I thought that I have known how a bad breakup affects the offended party after seeing my friends getting their hearts trampled on not just a few times (sorry dear amigas that I have to hint at some of the uh, memorable events in your lives but promise no names mentioned here…hehe) But it really is a painful process. Not to reveal anything prematurely here (get yourself a copy…it’s worth reading over and over and oh, to whack a friend’s head should he/she start acting crazy over a heartbreak), but Om was a wreck slowly repairing himself in a two steps forward, one step backward dance. Sometimes you just want to yank him and whip him up to shape letting him know that it’s not worth losing his sense of what’s important over some girl. But who am I to cast the first stone? My heart hasn’t been broken real bad (nor do I wish for anyone to go through what Om went through and triumphed on…oops…did I just hint at something there? *wink*)

And like a friend you’ve known for quite some time suddenly acting out of character, the ending will somehow catch you by surprise. It wasn’t entirely unexpected though; just the right amount of shock to let the reader feel that the author is on top of his game and that life, like a really good read will let you invest your whole being as you savor the experience up to the last page. Like life, love is a roller coaster – the ending may surprise you but the ride was all worth it.

I want to thank Mr. Chandru Bhojwani for the trust he has given me (and the neat book that comes with it). I wasn’t entirely sure I’d be able to do justice to your masterpiece but words cannot describe my gratitude for your giving me that chance to prove to the world and more importantly to myself that I can make it. And I made it. Thank you very much.

And oh, I want to kinda apologize for the creases that dent the book you gave. You see, I ride a jeep every morning going to work (except when I am almost late when I take a cab instead) and the hour-long ride is an agony without a companion – a book, that is. And I brought and read your book for many times than I could remember. I’m sure that a lot of people has taken a glance at the enticing cover wishing that they too could have a chance to enjoy what I was leafing through. It’s just that wonderful. Now I just need a perfect companion – Welch’s Sparkling Wine or an Arbor Mist this time – to celebrate a journey of love and life.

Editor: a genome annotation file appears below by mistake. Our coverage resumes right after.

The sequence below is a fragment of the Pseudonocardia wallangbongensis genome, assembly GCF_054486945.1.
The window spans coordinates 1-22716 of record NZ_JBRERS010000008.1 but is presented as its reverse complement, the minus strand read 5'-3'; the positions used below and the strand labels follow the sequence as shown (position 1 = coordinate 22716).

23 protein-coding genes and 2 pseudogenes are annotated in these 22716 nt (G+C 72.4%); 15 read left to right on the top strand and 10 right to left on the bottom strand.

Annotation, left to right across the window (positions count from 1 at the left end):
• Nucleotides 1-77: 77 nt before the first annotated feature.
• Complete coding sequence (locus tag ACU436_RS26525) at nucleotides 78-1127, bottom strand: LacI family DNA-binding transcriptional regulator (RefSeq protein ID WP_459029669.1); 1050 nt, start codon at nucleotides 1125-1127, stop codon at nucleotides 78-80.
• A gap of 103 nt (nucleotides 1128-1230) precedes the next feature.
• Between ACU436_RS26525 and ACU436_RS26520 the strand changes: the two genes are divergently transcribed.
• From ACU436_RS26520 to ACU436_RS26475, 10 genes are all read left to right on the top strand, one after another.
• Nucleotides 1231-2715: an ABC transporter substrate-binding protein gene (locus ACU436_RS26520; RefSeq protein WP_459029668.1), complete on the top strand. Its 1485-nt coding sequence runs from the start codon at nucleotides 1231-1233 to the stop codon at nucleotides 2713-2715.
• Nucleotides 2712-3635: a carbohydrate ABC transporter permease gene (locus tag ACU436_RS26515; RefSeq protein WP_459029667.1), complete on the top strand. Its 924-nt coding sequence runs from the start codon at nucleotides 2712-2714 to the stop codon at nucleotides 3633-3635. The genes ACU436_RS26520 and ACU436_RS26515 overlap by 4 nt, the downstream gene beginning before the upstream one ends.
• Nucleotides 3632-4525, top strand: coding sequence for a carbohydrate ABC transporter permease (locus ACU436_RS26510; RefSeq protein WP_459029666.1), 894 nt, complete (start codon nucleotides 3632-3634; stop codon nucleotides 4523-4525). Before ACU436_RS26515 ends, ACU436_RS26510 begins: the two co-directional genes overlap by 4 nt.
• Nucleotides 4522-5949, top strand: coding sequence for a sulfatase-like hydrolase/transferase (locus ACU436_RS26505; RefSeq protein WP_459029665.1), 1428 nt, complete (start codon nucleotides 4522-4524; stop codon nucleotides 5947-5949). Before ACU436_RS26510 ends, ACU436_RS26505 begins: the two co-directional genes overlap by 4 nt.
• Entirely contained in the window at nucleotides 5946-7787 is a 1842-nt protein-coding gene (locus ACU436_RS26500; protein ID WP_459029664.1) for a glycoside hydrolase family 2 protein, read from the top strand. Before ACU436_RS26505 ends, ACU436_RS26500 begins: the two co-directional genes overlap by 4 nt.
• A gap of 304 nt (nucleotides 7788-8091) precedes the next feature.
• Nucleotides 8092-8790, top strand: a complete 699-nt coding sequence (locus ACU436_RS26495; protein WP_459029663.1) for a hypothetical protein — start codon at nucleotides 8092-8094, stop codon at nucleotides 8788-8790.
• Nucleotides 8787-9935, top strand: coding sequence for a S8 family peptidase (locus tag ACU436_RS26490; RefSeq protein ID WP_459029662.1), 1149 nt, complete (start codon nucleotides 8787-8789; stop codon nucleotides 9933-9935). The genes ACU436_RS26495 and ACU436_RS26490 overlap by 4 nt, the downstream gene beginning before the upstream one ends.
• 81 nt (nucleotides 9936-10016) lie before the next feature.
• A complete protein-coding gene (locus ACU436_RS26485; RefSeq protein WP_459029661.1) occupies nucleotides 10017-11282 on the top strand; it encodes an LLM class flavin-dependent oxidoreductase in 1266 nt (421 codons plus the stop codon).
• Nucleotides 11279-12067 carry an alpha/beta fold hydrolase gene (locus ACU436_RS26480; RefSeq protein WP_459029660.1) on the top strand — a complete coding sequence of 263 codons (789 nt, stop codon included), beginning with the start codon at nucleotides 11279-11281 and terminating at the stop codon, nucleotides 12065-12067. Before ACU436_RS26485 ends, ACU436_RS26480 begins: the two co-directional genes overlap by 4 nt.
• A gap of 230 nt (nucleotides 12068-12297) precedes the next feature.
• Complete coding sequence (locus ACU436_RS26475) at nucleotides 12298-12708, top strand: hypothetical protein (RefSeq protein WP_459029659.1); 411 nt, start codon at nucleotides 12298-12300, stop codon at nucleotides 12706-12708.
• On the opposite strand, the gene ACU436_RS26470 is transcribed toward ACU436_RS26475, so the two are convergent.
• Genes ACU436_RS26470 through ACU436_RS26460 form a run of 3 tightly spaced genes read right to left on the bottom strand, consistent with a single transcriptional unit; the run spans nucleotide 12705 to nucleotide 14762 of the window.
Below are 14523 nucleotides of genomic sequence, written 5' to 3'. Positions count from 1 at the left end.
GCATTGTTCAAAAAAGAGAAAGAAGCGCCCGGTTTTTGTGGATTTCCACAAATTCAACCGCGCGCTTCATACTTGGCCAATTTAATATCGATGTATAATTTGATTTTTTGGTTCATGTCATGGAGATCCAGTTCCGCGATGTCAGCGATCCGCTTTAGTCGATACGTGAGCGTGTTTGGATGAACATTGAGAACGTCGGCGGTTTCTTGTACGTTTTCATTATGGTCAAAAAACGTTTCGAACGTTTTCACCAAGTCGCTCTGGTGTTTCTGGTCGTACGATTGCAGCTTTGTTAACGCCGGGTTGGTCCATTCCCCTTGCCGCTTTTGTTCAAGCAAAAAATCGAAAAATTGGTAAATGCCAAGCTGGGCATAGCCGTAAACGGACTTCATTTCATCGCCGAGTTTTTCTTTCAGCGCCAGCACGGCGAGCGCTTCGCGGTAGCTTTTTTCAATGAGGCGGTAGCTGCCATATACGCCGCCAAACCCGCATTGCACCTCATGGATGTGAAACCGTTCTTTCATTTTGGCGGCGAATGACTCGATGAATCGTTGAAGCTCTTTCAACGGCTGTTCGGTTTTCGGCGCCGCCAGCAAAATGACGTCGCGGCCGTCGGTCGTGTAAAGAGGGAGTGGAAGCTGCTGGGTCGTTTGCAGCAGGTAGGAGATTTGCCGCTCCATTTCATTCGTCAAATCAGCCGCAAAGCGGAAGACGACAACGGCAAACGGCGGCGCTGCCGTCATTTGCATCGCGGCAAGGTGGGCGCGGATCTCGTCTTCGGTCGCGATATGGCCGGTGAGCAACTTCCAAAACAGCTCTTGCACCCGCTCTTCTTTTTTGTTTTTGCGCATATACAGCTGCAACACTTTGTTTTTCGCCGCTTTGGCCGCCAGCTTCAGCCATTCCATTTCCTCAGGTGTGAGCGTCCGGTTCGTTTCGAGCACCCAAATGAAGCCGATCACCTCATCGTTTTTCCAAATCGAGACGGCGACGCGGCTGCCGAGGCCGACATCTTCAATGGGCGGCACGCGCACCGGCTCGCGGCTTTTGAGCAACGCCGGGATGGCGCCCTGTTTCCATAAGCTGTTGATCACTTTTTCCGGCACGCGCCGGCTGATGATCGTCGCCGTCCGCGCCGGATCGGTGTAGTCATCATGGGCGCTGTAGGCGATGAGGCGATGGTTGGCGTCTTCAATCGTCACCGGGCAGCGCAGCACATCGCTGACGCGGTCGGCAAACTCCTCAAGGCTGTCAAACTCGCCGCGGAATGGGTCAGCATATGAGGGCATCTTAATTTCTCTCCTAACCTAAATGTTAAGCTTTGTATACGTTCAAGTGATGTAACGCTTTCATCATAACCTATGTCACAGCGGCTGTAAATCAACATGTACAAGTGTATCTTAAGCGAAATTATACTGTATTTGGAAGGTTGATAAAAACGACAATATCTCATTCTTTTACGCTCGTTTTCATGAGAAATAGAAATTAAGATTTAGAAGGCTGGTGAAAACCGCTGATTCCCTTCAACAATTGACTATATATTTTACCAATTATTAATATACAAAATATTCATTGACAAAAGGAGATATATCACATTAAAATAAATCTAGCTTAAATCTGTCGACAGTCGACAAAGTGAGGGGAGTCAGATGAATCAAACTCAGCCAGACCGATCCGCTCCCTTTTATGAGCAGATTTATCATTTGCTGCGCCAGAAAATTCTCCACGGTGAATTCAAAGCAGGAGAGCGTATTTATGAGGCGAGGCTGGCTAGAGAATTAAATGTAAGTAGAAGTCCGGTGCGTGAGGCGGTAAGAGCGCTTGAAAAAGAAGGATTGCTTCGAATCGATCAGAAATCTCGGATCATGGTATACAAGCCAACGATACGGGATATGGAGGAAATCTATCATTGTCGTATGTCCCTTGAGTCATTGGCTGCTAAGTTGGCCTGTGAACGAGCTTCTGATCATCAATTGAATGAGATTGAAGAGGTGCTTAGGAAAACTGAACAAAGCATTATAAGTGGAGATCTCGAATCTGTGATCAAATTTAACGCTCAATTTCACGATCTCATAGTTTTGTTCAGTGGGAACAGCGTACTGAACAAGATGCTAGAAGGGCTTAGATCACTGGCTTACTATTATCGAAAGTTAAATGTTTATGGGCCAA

Image used above is courtesy from the author’s website. Know more about this raved Indian author at
Chandru also blogs about the joys of marriage in My Marriage, My Wife, My Life.

P.S.It’s funny how I kept imagining Sendhil Ramamurthy (Heroes’ Dr. Mohinder Suresh) as Om and Aishwarya Rai as Preeti (hmm…I wonder if some potential Bollywood producer is reading this. *wink*)


9 thoughts on “The Journey of Om

  1. Pingback: Tweets that mention The Journey of Om « Pachuvachuva --

    • Yeah, I love reading except that sometimes I’m just too tired to write a review. Hehehe
      What books do you usually read?

  2. Hey… my genre seems a lot different from yours actually… I haven’t even heard of most of the books you’ve mentioned on your blog… though I’d love to read them if I can lay my hands on them 😉

    In fiction, I love the crime ones… Agatha Christie, Perry Mason, but basically anything I can lay my hands on… In non fiction politics and related stuff… my blog should give you an idea 🙂 but even I don’t write reviews that often… :-s

    • I really like children’s books, YA novels…idk, mostly fantasy. But I read the occasional crime, suspense/thrillers and chick lit.

      Oh, Perry Mason. He was the man. I used to hog all of Erle Stanley Gardner’s books back in college just to see if Perry and Della Street would actually hit it off. Agh! The agony of reading love stories that are not explicitly stated. Hehe